Volatility in the markets is completely normal and expected. It is an unavoidable part of the stock market. If anyone could predict what happens in the future, then we would all be rich and heading to our nearest Lambo dealership. But, unfortunately, we have to deal with both bull markets and bear markets.

Active Trading

If you are a day trader or want to be a day trader, ignore everything we mentioned earlier. As a day trader, you make money by taking advantage of intraday price action and using various methods to make trading decisions and leverage short-term price movements. That requires making many trades in a single trading session and opening and closing positions within the same day.

Most active traders focus on short timeframes (think seconds or minutes) and will close all their positions at the end of the day. They commonly use technical analysis, such as support and resistanceVWAP, or MACD, to identity price trends and patterns and determine when to enter and exit positions.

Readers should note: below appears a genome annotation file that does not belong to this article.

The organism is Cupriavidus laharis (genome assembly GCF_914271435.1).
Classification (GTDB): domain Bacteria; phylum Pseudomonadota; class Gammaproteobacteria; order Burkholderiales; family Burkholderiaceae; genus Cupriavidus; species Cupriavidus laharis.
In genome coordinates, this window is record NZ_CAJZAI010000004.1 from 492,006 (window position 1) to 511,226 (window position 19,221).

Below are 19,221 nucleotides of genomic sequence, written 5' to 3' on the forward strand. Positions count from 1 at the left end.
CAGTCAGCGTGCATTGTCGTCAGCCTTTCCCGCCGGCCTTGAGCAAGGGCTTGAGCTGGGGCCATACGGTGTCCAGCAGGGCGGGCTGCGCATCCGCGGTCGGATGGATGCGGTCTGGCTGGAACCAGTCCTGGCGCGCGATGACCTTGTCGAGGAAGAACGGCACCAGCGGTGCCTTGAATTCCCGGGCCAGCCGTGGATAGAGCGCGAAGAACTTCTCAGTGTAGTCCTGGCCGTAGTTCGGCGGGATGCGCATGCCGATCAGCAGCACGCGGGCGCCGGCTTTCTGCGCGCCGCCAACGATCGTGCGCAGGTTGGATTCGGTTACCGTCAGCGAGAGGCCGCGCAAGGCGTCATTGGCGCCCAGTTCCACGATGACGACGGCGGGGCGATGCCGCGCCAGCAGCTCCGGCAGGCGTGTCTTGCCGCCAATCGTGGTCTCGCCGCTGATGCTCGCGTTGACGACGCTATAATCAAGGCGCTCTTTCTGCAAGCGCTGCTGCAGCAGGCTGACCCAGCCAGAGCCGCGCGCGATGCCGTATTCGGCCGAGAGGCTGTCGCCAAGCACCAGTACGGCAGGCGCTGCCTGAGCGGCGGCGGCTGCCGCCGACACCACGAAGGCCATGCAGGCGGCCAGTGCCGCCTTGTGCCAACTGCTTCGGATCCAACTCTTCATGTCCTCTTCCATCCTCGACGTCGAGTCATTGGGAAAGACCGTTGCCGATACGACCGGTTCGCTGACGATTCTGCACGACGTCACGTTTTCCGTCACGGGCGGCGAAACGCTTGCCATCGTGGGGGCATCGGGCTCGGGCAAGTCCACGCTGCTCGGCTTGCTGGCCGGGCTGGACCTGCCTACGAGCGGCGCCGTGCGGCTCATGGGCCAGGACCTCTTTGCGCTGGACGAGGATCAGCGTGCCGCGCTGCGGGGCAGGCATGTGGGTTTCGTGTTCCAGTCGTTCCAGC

With day trading, there is less emphasis on finding high-quality companies or funds and understanding what you are investing in. Instead, the focus is on leveraging volatility to find profitable entry and exit points. Note that most profitable day traders treat day trading as a full-time job rather than as a hobby. That is because only ~1% of traders consistently make money, according to Tradeciety, so keep this in mind before you dive into daytrading.

Time Horizon and Financial Goals